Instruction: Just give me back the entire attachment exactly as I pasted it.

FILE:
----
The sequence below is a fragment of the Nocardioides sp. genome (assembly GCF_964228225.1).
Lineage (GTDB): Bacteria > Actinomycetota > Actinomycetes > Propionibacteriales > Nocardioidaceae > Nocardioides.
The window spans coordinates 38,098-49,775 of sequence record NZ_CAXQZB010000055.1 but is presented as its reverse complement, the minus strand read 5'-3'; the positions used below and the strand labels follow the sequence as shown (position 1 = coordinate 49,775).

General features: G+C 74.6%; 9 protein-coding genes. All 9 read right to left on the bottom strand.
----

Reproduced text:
The sequence below is a fragment of the Nocardioides sp. genome (assembly GCF_964228225.1).
Lineage (GTDB): Bacteria > Actinomycetota > Actinomycetes > Propionibacteriales > Nocardioidaceae > Nocardioides.
The window spans coordinates 38,098-49,775 of sequence record NZ_CAXQZB010000055.1 but is presented as its reverse complement, the minus strand read 5'-3'; the positions used below and the strand labels follow the sequence as shown (position 1 = coordinate 49,775).

General features: G+C 74.6%; 9 protein-coding genes. All 9 read right to left on the bottom strand.